Since the season is upon us I thought I would put up a few orchid posts – a way of engendering a personal sense of optimism…
Each year, here on the hill, I find I am fooled by spring. Where we live at 450m altitude on slightly acid soils nothing ‘florally’ is happening when it is exploding elsewhere. It is easy to forget about flowers for other things are so distracting – the birdsong is something that fills me with that ‘good to be alive’ feeling. On Easter Monday morning Lois nudged me (none too gently) at 6.30am to gloat that she had just heard the nightingales this year: in fact I had heard them nearer the coast two days previously but they are not deemed to be ‘ours’ and so not count. Then, later this month ‘our’ orioles will return and so will the bee-eaters to their burrows in an old quarry on the hill opposite.
Just a few mornings ago whilst in the garden I glanced skywards to see first one silhouette and then another two as three short-toed eagles (in Italian Biancone – ‘big white ones) high above the house made their way along the valley to the Alto Piano (high plain) of Alfina a dry expanse of steppe-like vegetation that affords them the snakes they feed on. No, I still cannot believe it – it is not something to take for granted as a kid I dreamed of seeing so many of these ‘rare’ birds.
To get a first dose of ‘orchidiocy’ for this season we headed off to Terni. an industrial city that sits at the gateway to the Sibillini and some wonderful limestone hills. The first task is always to negotiate a tortuous urban road system that evolved and was never designed to reach a windswept cemetery behind which rises a scrub-filled hill.
There, I photographed my choice of a myriad orchid faces of a highly variable species called the Tyrrhenian Ophrys (Ophrys tyrrhenica). It is one of a number of species thought to have arisen from crossing and back-crossing of various Ophrys and often included under the umbrella term of Ophrys arachnitiformis (literally spider –like). Often the orchids in this group are incredibly variable – a sign of them not having ‘settled down’ in a genetic niche.
Just a week or so later another ‘local’ orchid flowers there – the Hornet Ophrys (Ophrys crabronifera) – another insect mimic flowers but in slightly different spots. Where they overlap the confusion of intermediates will keep any ‘orchidiot’ in raptures and one rewarding aspect of living near rich populations of single ‘species’ is that there is an increased likelihood of finding the more unusual variations such as the yellow (hypochromic) forms – deficient in both the red and blues anthocycanin pigments. Many Ophrys exhibit such flowers and two are included with this article.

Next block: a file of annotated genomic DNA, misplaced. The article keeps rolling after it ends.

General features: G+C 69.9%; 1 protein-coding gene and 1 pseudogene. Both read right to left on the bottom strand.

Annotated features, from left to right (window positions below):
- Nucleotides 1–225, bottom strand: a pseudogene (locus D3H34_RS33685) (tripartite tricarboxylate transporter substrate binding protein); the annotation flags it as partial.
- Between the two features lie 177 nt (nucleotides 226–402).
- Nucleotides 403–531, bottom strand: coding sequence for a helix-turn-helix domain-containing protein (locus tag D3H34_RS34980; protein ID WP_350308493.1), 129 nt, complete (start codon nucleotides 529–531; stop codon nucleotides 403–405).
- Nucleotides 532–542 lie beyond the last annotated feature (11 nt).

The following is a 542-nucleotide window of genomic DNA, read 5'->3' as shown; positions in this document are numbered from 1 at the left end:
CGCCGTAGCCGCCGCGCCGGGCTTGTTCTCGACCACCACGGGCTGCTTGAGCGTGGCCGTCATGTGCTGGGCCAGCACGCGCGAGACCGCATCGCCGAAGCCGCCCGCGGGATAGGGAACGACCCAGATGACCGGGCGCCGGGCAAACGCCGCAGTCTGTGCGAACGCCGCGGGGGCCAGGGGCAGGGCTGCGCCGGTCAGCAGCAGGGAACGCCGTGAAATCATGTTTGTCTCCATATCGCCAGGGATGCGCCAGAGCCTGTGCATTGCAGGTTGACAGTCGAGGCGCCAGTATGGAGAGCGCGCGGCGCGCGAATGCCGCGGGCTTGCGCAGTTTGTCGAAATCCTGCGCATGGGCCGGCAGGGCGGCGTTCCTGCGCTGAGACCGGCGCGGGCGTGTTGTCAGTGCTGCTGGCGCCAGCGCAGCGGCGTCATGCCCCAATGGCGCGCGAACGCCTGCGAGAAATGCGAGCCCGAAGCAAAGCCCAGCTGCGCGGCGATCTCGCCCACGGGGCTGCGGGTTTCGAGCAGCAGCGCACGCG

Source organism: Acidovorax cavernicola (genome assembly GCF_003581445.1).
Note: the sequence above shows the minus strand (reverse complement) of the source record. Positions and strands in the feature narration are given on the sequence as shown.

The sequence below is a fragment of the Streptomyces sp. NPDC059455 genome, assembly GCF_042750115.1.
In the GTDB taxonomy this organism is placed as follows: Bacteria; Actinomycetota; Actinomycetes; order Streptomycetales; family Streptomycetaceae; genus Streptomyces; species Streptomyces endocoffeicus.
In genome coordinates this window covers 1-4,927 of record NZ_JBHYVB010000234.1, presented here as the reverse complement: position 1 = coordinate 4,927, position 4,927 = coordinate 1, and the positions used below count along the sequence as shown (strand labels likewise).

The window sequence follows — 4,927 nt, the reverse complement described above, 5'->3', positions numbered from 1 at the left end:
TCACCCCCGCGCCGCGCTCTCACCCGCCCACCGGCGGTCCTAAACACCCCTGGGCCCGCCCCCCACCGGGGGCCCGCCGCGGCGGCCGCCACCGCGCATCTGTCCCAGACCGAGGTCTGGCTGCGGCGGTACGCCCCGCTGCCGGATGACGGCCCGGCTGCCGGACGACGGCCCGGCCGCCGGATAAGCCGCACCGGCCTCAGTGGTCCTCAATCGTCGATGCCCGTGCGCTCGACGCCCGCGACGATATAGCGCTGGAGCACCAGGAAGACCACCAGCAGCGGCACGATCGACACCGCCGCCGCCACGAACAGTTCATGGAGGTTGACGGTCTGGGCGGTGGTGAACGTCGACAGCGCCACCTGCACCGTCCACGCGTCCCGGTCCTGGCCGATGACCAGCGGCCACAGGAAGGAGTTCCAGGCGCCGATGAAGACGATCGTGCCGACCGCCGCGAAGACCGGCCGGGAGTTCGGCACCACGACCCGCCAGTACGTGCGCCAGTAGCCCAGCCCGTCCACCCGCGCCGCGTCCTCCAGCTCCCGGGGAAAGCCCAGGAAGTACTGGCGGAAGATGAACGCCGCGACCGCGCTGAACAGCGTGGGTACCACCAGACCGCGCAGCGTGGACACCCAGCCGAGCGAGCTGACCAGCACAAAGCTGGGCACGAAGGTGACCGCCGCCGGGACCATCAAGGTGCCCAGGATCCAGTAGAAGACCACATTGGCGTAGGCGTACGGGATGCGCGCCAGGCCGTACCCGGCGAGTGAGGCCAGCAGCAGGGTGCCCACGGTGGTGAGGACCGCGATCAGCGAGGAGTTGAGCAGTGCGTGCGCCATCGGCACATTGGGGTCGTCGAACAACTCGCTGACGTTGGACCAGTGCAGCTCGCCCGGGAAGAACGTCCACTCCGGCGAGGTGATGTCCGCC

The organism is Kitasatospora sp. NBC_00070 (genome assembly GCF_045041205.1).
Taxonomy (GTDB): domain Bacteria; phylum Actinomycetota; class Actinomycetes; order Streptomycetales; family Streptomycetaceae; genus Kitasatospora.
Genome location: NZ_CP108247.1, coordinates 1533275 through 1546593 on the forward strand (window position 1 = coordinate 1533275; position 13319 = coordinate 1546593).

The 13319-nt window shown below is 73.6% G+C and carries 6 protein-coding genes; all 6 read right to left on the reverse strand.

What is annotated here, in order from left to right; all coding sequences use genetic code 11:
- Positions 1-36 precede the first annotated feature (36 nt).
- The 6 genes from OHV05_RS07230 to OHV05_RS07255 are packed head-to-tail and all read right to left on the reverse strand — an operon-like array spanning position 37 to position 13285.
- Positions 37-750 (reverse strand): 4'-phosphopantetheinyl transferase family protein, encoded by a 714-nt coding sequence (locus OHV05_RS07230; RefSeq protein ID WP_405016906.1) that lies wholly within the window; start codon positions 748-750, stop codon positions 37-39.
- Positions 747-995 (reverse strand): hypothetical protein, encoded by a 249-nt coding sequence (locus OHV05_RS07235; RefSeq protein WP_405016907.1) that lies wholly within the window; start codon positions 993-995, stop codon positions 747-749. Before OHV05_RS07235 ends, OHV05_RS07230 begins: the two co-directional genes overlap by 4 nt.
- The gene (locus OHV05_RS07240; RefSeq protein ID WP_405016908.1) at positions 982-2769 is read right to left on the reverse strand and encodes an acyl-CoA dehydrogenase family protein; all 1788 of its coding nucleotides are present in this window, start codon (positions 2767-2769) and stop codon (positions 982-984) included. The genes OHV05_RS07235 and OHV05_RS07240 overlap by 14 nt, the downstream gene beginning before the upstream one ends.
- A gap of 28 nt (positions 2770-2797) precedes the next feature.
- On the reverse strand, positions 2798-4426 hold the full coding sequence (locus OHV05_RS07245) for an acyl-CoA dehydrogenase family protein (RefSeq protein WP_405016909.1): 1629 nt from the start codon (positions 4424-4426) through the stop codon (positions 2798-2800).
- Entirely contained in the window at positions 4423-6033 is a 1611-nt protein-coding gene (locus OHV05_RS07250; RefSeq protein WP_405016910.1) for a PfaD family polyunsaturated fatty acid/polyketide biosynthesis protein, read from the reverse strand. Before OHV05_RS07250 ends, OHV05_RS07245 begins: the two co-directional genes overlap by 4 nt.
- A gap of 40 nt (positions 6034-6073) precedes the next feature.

The second city is Viterbo, this time in Lazio rather than Umbria. Rising high to the east of the city is the long-dead volcano of Mt Cimini, comprehensively covered in chestnut woods. Near the small community of Canepine there is some particularly venerable and well-kept chestnut woodland where, on an April day with clear blue skies, you can see carpets of magenta and yellow orchids – two forms of the same species, the Roman Orchid (Dactylorhiza romana) growing through the mossy banks of the understorey.
Now, there are far too many tales of disaster in the orchid world where man’s urge to cover the land with concrete has obliterated numerous colonies. However, here, for once there is an encouraging tale here. Modern cultivation practice with these chestnuts means that the grasses and other plants beneath the trees are scythed once in summer to keep the terrain clear: when chestnuts fall in autumn they can be literally ‘hoovered’ up with a giant vacuum cleaner. By this time orchids and other flowers are over and have set seed.
In spring, however, the under-storey is left untouched and the more competitive grasses do not grow – there is just a carpet of mosses with blue and white anemones (Anemone appennina). This proves to be an ideal habitat for a wide range of wild orchids – first to appear are the magenta/yellow (and intermediates) spikes of the Roman Orchid, which a few weeks later is replaced by another magenta/yellow combination of Early Purple orchids (Orchis mascula) and pale lemon Provence Orchids (Orchis provincialis)… in a quick flowering sequence after this there are butterfly orchids (Platanthera chlorantha), the Violet Limodore (Limodorum abortivum), Sword-leaved helleborine (Cephalanthera longifolia)…and occasional red helleborine (C. rubra). It is a species rich habitat with butterflies like the Southern Festoon whose larvae devour the pale-flowered birthwort (Aristolochia pallens). This is a wood that really works… a managed, productive woodland with ancient chestnuts gnarled and hollowed by the centuries – still going strong.
I clutch at things like this – perhaps pathetically at times – but it fires the eternal optimism that keeps me on the path I have chosen.